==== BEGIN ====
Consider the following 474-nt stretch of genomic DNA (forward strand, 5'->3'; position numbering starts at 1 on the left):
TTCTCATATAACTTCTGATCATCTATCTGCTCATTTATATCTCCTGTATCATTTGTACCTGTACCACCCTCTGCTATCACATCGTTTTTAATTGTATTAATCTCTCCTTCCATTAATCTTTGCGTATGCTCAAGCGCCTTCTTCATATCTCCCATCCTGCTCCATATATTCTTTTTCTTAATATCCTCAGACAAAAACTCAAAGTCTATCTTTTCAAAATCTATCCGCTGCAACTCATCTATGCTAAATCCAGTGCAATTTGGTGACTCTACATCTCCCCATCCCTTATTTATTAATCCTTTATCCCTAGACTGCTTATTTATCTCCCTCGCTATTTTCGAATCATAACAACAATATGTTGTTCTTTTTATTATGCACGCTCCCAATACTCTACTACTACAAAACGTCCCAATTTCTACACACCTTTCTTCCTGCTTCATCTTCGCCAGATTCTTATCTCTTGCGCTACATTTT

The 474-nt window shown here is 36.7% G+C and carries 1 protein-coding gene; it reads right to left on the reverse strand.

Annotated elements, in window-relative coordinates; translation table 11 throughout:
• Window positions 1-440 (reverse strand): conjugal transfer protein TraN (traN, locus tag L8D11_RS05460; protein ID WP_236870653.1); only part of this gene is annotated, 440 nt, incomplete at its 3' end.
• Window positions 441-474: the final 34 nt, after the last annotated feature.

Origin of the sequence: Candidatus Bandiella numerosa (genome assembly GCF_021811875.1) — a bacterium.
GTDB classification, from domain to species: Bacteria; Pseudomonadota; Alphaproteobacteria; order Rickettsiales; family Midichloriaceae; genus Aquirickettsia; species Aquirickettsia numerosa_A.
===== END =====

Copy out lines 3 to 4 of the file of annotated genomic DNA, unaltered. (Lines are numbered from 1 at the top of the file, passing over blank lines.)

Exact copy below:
The 474-nt window shown here is 36.7% G+C and carries 1 protein-coding gene; it reads right to left on the reverse strand.

Annotated elements, in window-relative coordinates; translation table 11 throughout: